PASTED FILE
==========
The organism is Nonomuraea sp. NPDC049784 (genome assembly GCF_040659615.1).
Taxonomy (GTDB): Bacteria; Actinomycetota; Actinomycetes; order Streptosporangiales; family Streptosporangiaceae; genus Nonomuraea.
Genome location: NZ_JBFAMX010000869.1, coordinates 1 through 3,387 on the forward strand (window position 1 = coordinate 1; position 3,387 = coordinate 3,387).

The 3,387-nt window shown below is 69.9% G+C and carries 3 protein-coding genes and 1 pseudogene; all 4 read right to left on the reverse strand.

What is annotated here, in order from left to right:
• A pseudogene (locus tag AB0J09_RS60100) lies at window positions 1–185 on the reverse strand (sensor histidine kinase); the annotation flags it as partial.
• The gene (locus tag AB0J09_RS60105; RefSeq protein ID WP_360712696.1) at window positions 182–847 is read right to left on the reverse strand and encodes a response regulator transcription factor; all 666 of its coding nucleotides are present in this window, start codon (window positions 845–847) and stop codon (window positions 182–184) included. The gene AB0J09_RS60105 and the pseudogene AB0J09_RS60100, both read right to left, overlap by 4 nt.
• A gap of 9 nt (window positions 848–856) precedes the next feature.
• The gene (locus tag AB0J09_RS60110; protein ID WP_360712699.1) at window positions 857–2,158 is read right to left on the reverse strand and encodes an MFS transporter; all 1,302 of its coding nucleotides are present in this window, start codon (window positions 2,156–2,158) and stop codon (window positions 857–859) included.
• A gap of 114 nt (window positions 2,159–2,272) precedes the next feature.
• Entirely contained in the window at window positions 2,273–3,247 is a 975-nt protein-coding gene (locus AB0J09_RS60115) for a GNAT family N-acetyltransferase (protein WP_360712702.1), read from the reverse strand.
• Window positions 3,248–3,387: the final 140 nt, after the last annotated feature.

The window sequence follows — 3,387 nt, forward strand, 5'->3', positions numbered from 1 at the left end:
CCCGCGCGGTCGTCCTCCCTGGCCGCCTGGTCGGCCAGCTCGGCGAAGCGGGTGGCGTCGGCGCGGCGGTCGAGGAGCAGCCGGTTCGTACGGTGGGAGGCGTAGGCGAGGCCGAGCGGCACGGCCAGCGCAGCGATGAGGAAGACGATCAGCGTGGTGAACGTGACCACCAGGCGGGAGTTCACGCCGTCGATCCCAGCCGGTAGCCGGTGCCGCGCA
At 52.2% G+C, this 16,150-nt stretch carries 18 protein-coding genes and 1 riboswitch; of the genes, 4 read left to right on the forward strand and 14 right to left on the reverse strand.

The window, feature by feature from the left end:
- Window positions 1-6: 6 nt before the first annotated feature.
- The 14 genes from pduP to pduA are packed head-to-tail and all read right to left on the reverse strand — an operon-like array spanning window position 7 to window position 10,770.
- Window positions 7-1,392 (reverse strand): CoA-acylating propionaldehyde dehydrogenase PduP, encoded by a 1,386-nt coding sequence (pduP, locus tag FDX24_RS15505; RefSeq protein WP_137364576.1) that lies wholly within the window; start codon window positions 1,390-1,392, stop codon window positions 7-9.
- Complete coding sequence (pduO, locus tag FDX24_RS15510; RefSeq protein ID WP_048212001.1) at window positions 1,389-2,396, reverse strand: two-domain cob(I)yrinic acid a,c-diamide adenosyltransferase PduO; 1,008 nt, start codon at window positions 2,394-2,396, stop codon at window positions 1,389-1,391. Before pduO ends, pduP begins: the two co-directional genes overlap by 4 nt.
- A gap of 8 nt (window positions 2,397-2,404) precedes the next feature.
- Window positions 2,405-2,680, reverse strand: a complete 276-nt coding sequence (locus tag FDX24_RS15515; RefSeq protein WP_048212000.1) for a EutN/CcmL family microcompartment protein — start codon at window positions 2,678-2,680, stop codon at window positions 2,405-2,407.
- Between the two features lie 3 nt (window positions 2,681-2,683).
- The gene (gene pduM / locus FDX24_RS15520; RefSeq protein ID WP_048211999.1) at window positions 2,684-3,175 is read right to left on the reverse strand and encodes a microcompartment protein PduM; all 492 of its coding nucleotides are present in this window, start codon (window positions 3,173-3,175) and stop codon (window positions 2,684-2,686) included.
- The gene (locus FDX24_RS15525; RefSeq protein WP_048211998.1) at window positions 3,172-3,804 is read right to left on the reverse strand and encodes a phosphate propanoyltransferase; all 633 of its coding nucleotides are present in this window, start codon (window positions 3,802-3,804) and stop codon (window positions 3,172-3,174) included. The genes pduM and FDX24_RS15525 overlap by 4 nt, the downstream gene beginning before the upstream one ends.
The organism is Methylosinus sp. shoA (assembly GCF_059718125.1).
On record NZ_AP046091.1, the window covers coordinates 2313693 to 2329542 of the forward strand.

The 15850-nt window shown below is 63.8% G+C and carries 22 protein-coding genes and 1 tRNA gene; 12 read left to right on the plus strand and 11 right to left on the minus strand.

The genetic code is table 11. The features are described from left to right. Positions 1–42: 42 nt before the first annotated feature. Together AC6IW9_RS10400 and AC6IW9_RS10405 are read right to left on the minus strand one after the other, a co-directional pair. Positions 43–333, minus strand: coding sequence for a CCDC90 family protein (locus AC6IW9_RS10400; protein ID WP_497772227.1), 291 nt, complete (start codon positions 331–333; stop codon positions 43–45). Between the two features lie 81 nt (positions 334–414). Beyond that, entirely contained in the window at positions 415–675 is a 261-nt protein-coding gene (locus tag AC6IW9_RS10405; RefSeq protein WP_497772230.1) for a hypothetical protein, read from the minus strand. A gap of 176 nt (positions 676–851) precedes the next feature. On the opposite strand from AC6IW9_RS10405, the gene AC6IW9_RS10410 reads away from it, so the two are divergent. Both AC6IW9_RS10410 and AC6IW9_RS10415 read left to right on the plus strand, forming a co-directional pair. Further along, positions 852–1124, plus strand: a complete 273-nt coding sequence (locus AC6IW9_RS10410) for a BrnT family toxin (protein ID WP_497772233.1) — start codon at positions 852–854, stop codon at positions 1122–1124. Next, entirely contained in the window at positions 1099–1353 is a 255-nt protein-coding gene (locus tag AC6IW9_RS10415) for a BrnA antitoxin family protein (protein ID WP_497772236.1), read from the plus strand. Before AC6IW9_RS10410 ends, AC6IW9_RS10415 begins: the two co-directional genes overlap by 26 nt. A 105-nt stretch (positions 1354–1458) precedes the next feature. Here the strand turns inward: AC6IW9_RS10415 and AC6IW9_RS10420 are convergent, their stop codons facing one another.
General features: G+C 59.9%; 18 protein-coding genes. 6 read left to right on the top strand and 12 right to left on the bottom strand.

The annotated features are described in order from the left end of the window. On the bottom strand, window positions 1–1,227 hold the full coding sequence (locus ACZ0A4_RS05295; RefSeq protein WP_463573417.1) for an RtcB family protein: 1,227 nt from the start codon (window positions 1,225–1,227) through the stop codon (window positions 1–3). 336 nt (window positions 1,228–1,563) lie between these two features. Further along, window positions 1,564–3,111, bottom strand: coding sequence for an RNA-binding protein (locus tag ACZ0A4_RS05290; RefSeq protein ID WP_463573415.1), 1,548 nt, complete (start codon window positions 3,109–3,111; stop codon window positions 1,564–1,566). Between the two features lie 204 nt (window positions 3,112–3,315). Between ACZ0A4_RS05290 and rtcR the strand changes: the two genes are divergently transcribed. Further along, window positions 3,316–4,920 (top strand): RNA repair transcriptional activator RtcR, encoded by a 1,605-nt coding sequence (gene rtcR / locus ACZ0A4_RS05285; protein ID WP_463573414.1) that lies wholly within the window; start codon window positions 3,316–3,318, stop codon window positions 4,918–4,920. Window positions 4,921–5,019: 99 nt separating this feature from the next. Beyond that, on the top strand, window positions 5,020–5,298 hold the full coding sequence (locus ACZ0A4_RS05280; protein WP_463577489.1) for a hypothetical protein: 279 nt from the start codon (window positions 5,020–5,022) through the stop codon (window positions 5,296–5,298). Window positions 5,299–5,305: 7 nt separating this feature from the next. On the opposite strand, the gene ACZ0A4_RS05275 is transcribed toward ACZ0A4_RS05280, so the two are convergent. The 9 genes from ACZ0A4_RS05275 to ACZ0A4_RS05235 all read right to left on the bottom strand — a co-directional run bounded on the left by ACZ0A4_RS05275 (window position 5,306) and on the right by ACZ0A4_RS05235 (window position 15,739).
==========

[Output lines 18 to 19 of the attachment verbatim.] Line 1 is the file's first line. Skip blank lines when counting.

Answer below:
- The 14 genes from pduP to pduA are packed head-to-tail and all read right to left on the reverse strand — an operon-like array spanning window position 7 to window position 10,770.
- Window positions 7-1,392 (reverse strand): CoA-acylating propionaldehyde dehydrogenase PduP, encoded by a 1,386-nt coding sequence (pduP, locus tag FDX24_RS15505; RefSeq protein WP_137364576.1) that lies wholly within the window; start codon window positions 1,390-1,392, stop codon window positions 7-9.